Moderne Frau CD Launch. Adi Braun, vocalist; Tom King (piano); Pat Collins (bass); Daniel Barnes (drums & percussion); Tony Quarrington (banjo and guitar); Joseph Macerollo (accordion); Brad Eaton (trumpet); Conrad Gluch (saxophone and clarinet); Zach Smith (trombone). Temerty Theatre, Royal Conservatory of Music. 7 p.m. October 22, 2017.

For keen observers of the Canadian music scene, the Braun name represents a prominent musical family. The late Victor Braun was a distinguished operatic bass-baritone with an international career spanning four decades. His wife, Eraine Schwing Braun, is a mezzo and former German diction coach at the COC.  Their son, Russell Braun, is a preeminent baritone of our time, recently scoring a huge triumph in the title role of Louis Riel.

And then there is Adreana Braun, the daughter, better known as Adi the jazz vocalist. Toronto born, Adi spent her childhood years in Germany. She studied at the Royal Conservatory of Music and the University of Toronto Faculty of Music. As a classically trained soprano, Adi sang in operas and operettas before transitioning to popular music, establishing herself as one of Canada’s premiere jazz and cabaret singers. She succeeded her mother as the COC German coach, and she’s also on the faculty of the RCM.

A prolific recording artist, this newly released CD, Moderne Frau, is her fifth, and her second with a few of her own songs. I’ve been a fan of Adi since her first album, Delishious (2003). I’ve always been impressed by her stylish vocalism, her uncommon expressive range and emotional depth, not to mention a technical security that underscores her classical training. If you’re new to Adi, do check her out on Youtube.

This past Sunday marked the launch of her new CD, Moderne Frau, at the intimate (if rather anonymous) space known as the Temerty Theatre in RCM.  The full house got a tantalizing taste of her new disc. It’s dedicated to women of the Weimar Republic in Germany during the interwar years, focusing on Berlin. It features the music of Kurt Weill, Friedrich Holländer, Mischa Spoliansky, and three of Adi’s own compositions.

Weill is of course well known to opera fans — his Rise and Fall of the City of Mahagonny and The Threepenny Opera hover on the fringes of the standard repertoire. And he also composed lots of film music and Broadway in his later years, after he moved to America from Nazi Germany.  Adi is backed up by no less than nine musicians, including the veteran Tony Quarrington (brother to Joel, the former principal bass of the COC and TSO) on the banjo and guitar.

What can I say about the disc?  Franky, I love it! Adi’s highly polished, light and breezy style is just the right sound for both easy listening — or if you prefer, an intense listening session. When she turns serious, there’s irony aplenty, as in “Gestern” (her own song) or “Und was bekam des Soldaten Weib.” But her style generally is lighter and less tragic than that of Teresa Stratas, whose two discs are my gold standards the last thirty years.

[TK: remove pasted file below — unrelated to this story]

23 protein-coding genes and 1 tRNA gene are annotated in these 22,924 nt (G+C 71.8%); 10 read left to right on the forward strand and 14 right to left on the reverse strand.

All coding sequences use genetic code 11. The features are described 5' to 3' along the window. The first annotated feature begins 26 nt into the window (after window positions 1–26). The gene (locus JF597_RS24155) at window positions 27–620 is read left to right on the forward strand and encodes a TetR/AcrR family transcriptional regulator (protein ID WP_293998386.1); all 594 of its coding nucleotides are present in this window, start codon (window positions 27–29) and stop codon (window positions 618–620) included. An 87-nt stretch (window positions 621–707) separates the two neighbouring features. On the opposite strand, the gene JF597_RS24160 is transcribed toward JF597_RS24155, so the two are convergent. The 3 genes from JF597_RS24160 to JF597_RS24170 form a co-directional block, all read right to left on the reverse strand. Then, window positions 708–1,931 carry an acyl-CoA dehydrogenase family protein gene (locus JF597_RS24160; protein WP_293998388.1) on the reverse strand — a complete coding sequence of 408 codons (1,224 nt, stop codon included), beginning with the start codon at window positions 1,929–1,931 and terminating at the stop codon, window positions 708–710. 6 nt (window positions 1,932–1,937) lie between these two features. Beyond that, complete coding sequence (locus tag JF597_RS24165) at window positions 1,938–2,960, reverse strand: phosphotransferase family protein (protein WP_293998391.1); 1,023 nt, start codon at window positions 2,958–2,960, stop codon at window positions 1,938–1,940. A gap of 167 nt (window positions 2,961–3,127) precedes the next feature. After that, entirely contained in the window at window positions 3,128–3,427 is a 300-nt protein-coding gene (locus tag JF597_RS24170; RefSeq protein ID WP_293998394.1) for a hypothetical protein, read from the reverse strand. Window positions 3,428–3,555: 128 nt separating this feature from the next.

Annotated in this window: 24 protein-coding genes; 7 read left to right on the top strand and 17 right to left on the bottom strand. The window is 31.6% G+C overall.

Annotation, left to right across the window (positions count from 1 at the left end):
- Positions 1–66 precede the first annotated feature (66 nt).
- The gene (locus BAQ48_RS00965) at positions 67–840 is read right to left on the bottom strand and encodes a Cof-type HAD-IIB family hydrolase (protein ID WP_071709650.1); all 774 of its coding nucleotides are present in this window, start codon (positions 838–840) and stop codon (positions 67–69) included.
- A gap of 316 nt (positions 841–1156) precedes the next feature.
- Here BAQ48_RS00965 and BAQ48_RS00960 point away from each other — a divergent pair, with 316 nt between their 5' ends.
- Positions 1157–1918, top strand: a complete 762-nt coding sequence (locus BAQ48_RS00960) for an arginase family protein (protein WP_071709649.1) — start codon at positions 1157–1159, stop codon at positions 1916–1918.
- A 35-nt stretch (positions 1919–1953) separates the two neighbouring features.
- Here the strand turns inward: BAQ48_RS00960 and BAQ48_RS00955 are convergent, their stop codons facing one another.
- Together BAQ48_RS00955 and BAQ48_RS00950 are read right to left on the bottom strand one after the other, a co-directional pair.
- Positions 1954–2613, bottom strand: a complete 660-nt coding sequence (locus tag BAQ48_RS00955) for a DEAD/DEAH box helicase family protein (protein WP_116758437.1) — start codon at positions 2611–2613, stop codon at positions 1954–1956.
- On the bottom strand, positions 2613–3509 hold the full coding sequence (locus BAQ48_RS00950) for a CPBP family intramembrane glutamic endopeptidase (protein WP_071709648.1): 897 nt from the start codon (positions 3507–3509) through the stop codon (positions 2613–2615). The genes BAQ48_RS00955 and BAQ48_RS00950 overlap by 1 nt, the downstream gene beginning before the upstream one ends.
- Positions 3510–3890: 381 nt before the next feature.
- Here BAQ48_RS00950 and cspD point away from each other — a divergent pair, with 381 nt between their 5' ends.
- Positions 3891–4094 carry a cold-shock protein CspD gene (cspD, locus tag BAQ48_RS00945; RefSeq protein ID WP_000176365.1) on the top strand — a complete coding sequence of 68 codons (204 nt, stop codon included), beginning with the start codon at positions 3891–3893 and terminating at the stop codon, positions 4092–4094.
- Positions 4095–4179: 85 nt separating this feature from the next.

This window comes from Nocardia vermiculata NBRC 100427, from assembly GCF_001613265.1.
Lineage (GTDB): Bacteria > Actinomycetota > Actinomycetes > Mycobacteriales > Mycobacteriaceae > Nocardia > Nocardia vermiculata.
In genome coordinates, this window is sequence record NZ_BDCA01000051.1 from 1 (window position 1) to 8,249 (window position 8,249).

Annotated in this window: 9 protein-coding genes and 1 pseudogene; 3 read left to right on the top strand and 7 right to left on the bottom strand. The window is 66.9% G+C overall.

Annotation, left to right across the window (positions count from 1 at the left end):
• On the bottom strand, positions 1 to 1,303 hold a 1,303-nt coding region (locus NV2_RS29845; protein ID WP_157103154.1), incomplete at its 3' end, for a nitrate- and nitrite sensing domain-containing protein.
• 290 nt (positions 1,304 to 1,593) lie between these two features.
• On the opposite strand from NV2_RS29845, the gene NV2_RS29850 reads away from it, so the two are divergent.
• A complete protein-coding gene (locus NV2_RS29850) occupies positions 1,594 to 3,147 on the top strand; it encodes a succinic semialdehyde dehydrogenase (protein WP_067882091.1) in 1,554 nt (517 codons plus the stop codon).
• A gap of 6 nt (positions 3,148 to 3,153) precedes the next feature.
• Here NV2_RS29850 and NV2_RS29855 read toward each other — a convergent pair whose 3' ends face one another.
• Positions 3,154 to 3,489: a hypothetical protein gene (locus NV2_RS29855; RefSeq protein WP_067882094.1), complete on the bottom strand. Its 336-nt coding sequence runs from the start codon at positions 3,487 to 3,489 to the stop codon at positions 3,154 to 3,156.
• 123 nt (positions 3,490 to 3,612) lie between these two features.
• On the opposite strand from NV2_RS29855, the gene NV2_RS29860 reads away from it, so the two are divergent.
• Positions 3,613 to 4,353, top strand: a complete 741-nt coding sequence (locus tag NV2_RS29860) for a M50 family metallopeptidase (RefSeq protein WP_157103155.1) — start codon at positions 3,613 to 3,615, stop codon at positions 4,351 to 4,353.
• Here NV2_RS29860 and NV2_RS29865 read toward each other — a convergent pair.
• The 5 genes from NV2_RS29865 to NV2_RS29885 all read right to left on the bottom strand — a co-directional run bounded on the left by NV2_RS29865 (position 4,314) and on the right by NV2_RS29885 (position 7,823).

The first track of Moderne Frau is the title song by the same name, penned by Braun and sung in German — very Kabarett in style, a tribute to Weimar in 1920s. Another Adi original, “Josephine,” is a nod to the redoubtable Josephine Baker, who also spent time in Berlin. What a great tune, with terrific arrangement and backup vocals.  I dare say this track is going to be a big hit. Anyway, the proof of the pudding is in the eating, as they say. If you are like me, looking for the occasional foray from the heaviness of Wagner and Shostakovich, this disc is the ideal tonic. Highly recommended.

Adi Braun’s Moderne Frau is available at iTunes



Sept 18, 2017

Schmopera Online Blog

Jenna Simeonov


Canadian jazz and cabaret singer Adi Braun has released her fifth album, Adi Braun - Moderne Frau, which pays impressive homage to the unmistakable music of Weimar Berlin. Between the two World Wars (1918-1933), Berlin was a buzzing place for the arts and sciences, for intellectuals and innovators; the cabaret scene was strong, and largely fuelled by women.

In Moderne Frau, Braun features the music of leading German composers Kurt Weill, Franz Grothe, and Mischa Spoliansky; also on the album are three original songs, all of which are catchy, touching, and uncannily stylish. Braun and her band have fun with this music, and it's hard to turn down a chance to hear a new voice bringing to life classics like "Mack the Knife", "Speak Low", and "Surabaya Johnny".

Ahead of her CD launch concert on October 22, 7:30pm at the RCM's Temerty Theatre, we spoke with Braun about the familiar political climate that inspired this music, and her fascination with the women of Weimar cabaret.

Why have you been so drawn to Weimar cabaret?